Wealth, Legacy and College Admission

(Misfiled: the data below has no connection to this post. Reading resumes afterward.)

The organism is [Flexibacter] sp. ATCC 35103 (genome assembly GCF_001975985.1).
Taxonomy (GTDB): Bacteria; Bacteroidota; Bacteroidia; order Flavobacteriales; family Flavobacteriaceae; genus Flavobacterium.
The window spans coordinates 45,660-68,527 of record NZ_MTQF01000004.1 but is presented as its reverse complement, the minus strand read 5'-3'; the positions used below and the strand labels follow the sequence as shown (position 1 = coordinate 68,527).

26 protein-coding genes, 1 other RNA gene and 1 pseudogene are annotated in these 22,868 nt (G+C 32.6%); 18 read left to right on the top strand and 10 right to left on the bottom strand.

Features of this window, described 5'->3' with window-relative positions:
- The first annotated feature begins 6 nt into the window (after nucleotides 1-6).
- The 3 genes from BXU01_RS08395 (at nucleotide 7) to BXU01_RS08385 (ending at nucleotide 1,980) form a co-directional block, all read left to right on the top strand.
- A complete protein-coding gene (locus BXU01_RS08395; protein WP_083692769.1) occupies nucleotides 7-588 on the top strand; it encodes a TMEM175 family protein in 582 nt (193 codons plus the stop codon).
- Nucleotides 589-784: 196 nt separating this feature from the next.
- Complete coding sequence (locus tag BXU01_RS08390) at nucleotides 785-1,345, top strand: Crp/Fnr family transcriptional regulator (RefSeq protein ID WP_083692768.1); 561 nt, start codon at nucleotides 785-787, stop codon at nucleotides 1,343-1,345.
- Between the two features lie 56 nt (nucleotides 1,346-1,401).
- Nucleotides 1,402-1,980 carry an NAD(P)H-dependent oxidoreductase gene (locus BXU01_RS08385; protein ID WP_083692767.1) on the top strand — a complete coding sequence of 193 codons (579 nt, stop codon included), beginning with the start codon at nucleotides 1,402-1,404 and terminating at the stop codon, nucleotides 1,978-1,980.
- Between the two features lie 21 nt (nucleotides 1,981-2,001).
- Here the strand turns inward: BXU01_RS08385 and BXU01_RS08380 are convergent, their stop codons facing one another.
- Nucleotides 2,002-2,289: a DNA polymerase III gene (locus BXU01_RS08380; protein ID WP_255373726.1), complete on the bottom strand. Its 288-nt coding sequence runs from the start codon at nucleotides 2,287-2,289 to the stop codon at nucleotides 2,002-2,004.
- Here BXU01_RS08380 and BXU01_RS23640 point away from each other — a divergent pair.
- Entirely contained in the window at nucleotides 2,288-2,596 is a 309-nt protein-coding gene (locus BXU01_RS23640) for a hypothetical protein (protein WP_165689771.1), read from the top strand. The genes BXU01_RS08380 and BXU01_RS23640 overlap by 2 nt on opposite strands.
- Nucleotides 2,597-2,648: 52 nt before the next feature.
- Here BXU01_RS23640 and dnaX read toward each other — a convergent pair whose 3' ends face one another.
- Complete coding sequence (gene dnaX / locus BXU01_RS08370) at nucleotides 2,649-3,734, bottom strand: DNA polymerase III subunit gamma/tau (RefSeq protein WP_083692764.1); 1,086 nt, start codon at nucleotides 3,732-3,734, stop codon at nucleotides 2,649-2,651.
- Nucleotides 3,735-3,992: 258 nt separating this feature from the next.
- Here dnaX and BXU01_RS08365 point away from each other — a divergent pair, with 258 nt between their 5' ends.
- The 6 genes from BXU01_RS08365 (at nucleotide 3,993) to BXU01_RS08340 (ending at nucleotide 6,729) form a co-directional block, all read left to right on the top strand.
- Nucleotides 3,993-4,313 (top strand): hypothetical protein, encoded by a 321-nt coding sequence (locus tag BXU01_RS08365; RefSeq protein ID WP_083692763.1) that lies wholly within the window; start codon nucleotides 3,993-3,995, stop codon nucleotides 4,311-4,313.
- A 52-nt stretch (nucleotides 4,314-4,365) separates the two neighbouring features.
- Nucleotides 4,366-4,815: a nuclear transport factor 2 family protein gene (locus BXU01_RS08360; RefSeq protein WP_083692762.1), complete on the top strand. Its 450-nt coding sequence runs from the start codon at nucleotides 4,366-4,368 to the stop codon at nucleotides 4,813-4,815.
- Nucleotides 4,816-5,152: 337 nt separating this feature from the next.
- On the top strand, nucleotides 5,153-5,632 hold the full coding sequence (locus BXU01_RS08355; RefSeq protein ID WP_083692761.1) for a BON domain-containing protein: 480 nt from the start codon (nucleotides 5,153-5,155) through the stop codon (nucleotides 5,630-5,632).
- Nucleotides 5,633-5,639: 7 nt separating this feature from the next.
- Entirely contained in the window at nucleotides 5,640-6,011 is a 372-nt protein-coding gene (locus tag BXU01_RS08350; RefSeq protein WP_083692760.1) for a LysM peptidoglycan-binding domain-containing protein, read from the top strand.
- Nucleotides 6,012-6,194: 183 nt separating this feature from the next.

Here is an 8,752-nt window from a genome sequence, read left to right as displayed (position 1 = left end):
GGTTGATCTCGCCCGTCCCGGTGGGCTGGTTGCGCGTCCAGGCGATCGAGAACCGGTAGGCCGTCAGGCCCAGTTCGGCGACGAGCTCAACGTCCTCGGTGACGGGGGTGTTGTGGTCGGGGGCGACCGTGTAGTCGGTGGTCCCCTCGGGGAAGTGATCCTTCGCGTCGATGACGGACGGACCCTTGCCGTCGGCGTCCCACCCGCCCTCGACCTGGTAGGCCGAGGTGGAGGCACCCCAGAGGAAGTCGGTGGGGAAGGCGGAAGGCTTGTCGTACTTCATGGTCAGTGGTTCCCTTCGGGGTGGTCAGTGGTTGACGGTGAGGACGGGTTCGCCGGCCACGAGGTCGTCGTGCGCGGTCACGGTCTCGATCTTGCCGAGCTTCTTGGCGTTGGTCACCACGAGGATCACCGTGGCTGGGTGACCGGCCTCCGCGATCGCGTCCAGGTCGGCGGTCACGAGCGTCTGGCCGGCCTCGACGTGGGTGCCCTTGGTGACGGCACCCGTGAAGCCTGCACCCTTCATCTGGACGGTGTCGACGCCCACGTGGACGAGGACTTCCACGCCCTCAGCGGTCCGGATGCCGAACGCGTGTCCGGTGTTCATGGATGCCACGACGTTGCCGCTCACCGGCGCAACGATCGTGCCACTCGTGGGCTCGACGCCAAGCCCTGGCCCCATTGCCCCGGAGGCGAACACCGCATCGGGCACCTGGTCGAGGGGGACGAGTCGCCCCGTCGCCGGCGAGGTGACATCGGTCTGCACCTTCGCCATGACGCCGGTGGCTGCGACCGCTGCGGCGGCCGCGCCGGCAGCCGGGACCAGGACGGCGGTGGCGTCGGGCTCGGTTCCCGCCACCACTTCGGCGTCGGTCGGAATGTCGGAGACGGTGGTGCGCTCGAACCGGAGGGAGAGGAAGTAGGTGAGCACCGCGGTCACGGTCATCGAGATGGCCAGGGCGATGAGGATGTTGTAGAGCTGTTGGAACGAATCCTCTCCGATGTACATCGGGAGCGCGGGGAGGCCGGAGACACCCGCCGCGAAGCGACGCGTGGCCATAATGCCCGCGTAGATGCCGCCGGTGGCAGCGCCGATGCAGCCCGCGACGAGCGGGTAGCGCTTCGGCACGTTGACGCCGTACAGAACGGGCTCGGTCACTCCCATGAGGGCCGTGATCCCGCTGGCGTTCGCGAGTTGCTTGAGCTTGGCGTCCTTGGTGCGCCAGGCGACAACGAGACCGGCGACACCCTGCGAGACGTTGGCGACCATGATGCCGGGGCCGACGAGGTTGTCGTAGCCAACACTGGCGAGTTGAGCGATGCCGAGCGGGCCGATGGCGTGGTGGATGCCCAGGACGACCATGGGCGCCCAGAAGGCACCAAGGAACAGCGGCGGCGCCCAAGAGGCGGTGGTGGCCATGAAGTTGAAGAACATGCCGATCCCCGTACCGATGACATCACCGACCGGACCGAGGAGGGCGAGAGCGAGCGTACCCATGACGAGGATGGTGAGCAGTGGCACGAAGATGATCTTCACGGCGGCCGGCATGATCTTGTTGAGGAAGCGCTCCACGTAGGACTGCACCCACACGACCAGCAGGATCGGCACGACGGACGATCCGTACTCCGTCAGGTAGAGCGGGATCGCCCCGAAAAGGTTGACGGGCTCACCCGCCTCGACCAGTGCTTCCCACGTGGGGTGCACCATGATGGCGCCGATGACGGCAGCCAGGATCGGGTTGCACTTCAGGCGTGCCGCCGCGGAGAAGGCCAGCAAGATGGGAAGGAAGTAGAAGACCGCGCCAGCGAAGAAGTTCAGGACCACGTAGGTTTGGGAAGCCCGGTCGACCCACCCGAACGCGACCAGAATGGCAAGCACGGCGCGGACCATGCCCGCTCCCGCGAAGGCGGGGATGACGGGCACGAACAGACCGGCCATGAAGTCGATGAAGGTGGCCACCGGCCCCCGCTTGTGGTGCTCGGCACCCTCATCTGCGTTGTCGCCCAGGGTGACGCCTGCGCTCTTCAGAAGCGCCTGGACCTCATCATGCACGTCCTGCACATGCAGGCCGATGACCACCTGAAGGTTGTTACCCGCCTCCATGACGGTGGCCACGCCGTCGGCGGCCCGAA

The author traces the history of Harvard University and Yale University from their inception--1636 for Harvard and 1701 for Yale. Although the original mission of Harvard and Yale was to further religious purposes, they quickly became institutions for educating the children of wealthy parents to preserve their privilege, rank, and status in life. A dual system of education evolved in the post-colonial period: One for the children of common people and one for the children of privilege people. The common people attended the town schools and the children of the privileged people attended the Latin grammar school (which earmarked these students to enter college). This dual system of education has perpetuated into the twenty-second century. It is evidenced by college legacies and college donations to Harvard and Yale and to other Ivy League colleges. This college admission policy can be construed as an affirmative-action policy for rich white students, and in turn help the rich and powerful exploit their position and ensure class domination for the next generation.